Sunday, 22 April 2012
All elements of his game were clicking today as he managed to buffer himself against the attacking strategies Djokovic had used so successfully against him in their last 7 encounters. He played consistently aggressively with excellent depth off both wings, changed pace expertly and most noteworthy, served with conviction, direction and variety against the best returner in the world right now. He dictated points for the majority of the match and did not get sucked into the same tactics which had failed in his previous attempts to stop Djokovic during his imperial run which started last year. Djokovic was visibly not at his best today, committing over double his winner count in unforced errors, but that does not detract from Nadal's fine performance. By habitude, Monte Carlo is the springboard from which Nadal galvanises himself to dominate during the clay court season up to Wimbledon, and this was a hugely encouraging display from the world no.2 which banishes the haunt Djokvic has put upon him for the past year or so. Even though Djokovic showed last year that he could stay with Nadal on clay, and that this year he will still be his most dangerous competitor, it is incredible to think that every time Nadal steps on the clay for the first time, his year starts for real, and that he is still the man to beat on la terre battue.
Monday, 2 April 2012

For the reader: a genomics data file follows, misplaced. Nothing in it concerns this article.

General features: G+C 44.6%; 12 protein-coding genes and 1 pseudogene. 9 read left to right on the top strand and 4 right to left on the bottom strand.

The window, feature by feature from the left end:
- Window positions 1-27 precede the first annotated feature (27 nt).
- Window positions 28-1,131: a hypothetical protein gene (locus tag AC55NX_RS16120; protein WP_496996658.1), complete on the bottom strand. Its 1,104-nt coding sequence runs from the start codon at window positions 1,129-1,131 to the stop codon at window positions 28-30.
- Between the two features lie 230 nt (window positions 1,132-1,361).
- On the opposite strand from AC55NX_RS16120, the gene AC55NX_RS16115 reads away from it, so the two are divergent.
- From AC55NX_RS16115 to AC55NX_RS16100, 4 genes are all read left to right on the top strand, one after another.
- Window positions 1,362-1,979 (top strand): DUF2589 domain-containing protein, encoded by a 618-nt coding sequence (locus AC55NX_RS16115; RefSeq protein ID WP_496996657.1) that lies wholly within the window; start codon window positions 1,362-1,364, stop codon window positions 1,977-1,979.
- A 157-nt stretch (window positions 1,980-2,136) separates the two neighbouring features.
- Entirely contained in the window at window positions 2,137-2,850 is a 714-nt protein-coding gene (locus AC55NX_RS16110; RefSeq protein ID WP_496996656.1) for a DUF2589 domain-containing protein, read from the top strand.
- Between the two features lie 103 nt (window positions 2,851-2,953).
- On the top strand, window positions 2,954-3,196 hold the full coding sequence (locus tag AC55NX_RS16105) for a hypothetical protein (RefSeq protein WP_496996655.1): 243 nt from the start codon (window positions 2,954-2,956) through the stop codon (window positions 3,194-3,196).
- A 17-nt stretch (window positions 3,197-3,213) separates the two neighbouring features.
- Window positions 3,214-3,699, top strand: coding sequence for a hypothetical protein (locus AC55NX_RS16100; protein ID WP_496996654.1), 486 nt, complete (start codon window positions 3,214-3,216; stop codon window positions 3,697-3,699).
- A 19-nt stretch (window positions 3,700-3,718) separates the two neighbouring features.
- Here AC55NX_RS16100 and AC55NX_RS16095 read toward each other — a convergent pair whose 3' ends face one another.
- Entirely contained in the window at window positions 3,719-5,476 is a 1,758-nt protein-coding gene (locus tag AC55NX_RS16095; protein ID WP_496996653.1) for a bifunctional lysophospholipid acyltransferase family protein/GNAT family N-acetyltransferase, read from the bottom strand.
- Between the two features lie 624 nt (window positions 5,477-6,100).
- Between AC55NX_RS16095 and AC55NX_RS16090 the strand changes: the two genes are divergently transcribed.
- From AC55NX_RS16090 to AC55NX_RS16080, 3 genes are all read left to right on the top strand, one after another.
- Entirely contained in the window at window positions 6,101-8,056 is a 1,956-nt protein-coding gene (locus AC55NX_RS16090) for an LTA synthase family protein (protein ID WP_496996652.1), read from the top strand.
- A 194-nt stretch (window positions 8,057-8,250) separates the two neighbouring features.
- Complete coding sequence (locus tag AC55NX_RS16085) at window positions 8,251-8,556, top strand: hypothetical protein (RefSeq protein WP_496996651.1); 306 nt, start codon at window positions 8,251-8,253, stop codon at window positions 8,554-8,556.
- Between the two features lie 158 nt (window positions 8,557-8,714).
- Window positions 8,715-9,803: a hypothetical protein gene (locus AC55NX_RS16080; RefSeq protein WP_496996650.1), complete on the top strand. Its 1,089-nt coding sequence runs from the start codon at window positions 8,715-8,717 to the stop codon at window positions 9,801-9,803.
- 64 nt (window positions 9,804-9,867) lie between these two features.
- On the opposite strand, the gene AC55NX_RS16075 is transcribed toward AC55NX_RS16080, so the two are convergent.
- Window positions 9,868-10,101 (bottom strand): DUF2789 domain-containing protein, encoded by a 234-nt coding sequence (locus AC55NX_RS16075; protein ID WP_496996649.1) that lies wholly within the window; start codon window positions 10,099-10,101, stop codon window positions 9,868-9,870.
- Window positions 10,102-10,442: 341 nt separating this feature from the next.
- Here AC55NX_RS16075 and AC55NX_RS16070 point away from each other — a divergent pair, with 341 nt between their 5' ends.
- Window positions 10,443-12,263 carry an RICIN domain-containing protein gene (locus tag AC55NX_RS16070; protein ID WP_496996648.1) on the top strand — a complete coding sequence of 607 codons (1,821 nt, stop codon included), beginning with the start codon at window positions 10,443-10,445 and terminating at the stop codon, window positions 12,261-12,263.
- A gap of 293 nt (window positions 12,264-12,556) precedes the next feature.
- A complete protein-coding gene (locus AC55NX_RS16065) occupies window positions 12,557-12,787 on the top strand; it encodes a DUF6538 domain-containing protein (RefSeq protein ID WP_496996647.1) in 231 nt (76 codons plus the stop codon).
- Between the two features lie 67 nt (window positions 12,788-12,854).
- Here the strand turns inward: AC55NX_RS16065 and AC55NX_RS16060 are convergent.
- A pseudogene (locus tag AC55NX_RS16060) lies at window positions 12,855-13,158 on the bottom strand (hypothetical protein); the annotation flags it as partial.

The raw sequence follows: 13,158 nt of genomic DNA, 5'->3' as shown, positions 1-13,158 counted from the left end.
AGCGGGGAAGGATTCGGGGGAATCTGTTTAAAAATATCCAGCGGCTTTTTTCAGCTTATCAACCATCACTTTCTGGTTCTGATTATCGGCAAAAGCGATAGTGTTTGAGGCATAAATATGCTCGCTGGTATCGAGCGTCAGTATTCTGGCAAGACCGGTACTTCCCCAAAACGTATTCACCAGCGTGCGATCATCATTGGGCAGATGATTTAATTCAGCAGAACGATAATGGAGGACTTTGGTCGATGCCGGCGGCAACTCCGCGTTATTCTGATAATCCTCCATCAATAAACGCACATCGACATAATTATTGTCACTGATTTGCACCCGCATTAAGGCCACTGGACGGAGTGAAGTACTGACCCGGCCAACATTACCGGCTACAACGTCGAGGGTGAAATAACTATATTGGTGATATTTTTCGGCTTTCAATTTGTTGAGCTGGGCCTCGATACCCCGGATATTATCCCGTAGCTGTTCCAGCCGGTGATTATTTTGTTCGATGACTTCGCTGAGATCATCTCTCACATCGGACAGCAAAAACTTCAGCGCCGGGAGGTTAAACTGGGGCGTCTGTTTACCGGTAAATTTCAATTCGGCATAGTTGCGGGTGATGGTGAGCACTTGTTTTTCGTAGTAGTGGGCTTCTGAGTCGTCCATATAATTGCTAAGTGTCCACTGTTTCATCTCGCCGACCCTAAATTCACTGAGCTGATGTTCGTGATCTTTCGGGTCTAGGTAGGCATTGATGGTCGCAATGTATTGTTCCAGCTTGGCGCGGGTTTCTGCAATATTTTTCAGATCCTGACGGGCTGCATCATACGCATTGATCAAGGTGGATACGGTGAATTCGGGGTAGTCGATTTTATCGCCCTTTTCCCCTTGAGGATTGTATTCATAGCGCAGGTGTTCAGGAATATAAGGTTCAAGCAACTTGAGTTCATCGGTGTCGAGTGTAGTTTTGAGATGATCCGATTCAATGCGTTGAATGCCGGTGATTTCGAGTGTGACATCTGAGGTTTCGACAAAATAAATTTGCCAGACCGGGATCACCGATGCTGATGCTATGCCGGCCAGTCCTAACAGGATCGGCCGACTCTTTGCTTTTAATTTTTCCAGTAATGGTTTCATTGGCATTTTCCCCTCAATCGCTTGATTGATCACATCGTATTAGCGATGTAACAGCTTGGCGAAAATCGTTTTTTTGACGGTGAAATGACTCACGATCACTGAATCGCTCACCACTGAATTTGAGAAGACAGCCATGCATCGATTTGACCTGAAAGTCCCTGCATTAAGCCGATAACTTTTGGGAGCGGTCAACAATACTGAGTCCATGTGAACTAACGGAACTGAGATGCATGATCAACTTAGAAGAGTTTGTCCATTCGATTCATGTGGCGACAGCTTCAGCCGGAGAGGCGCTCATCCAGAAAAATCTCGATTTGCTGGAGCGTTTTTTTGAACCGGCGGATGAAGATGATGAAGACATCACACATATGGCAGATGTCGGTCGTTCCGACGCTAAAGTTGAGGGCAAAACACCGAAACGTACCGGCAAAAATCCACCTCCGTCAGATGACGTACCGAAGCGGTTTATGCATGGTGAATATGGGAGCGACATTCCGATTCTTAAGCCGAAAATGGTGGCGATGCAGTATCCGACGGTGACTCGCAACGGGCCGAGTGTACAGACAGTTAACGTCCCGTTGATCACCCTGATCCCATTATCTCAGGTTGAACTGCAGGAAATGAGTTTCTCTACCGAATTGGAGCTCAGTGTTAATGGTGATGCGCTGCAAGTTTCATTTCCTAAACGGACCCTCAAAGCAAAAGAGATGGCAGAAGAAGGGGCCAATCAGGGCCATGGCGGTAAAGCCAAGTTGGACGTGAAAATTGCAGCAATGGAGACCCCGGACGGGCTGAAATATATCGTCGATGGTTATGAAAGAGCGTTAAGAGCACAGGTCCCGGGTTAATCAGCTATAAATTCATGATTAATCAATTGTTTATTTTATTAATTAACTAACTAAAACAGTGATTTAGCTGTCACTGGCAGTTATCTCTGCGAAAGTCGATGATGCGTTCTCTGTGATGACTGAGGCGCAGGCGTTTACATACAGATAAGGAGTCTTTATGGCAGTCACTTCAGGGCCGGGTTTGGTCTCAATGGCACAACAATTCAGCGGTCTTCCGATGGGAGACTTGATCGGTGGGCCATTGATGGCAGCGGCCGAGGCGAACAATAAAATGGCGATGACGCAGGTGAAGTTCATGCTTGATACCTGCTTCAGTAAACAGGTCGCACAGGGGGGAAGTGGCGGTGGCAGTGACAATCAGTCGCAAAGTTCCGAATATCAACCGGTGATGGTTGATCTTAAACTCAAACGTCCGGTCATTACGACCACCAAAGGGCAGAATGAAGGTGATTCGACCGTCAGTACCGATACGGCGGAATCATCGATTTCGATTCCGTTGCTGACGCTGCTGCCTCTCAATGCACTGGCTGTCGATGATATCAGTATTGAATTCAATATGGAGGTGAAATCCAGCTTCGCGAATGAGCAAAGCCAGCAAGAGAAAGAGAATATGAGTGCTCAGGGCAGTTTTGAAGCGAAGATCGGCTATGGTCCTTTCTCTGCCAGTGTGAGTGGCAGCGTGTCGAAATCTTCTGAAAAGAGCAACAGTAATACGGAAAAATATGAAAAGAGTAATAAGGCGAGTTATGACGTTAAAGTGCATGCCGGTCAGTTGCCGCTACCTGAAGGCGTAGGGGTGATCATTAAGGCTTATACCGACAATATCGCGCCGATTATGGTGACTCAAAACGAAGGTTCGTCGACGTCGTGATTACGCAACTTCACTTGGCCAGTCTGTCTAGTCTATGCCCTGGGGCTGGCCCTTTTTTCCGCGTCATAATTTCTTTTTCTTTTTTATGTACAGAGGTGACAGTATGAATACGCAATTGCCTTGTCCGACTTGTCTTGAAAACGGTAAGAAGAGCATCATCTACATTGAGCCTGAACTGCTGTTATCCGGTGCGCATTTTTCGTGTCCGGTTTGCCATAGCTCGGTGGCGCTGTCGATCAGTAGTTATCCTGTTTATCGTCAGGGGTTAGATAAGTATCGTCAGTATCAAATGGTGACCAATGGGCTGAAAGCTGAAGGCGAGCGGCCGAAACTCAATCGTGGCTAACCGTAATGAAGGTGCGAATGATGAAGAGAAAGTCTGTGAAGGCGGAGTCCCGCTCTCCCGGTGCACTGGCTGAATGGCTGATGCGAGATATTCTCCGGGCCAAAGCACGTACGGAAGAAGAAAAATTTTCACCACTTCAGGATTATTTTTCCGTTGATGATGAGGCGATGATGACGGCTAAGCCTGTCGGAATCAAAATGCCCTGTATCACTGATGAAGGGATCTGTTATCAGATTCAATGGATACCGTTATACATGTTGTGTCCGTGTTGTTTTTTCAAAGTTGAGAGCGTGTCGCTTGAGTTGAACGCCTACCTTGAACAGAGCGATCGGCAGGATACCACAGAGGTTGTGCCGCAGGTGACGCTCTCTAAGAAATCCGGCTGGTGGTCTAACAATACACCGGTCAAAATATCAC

A superb performance from Novak Djokovic oversaw stolid resistance from Andy Murray in the Sony Ericsson Open to secure a third Miami title for the world no.1. Murray defeated Djokovic recently in Dubai and convincingly, and having benefited from two walkovers most would have expected him to have the physical edge over the Serb. But Djokovic quickly established a level of play that Murray struggled to keep up with and took the first set with ease at 6-1, coming through a 10 minute plus fourth game to break the Scot and take control of the match. The second set was much, much tighter and on display was brilliant re-direction of pace from both players, astounding defence and some punishing rallies in the Miami heat. Murray and Djokovic are very similar players, but the fine line which distinguishes one from the other was visible yesterday throughout the match, and that was ultimately the difference in the second set tiebreaker. After having recovered a mini break after going down 2-0 in the breaker, Murray gave the initiative straight back by double faulting to go 3-1 down. A Djokovic victory seemed inevitable after that point, and he comfortably saw the match out. Murray is still slightly lacking in mental fortitude when he needs it the most, and should he have held his nerve in the tiebreaker, he would have given himself a good chance to clinch the third set. Of course, it is all very well to suggest that it is a weakness to lack nerves of steel at the right moments, but Murray sometimes needs to hold his focus longer so he doesn't throw those moments away, as he did in the tiebreaker - another example was at the Australian Open where he led Djokovic by two sets to one. Djokovic comparatively held his nerve at those pressure points in the match, ensuring he was watertight when he needed to be, playing with controlled aggression, and notably he served uncannily when Murray started knocking on the door during his service games. Djokovic has to be pleased with his form right now going into the clay court season. He hasn't exerted himself unduly by getting into any marathons with Rafael Nadal (that is likely to be scheduled in Monte Carlo) and he has so far defended the points he accrued from last year, dropping little ground to his chasers, Nadal and Federer. The prospect of an early clay showdown between Nadal and Djokovic in Monte Carlo could set the tone for the rest of the clay court season and it will be fascinating to see how it shapes the road to Roland Garros.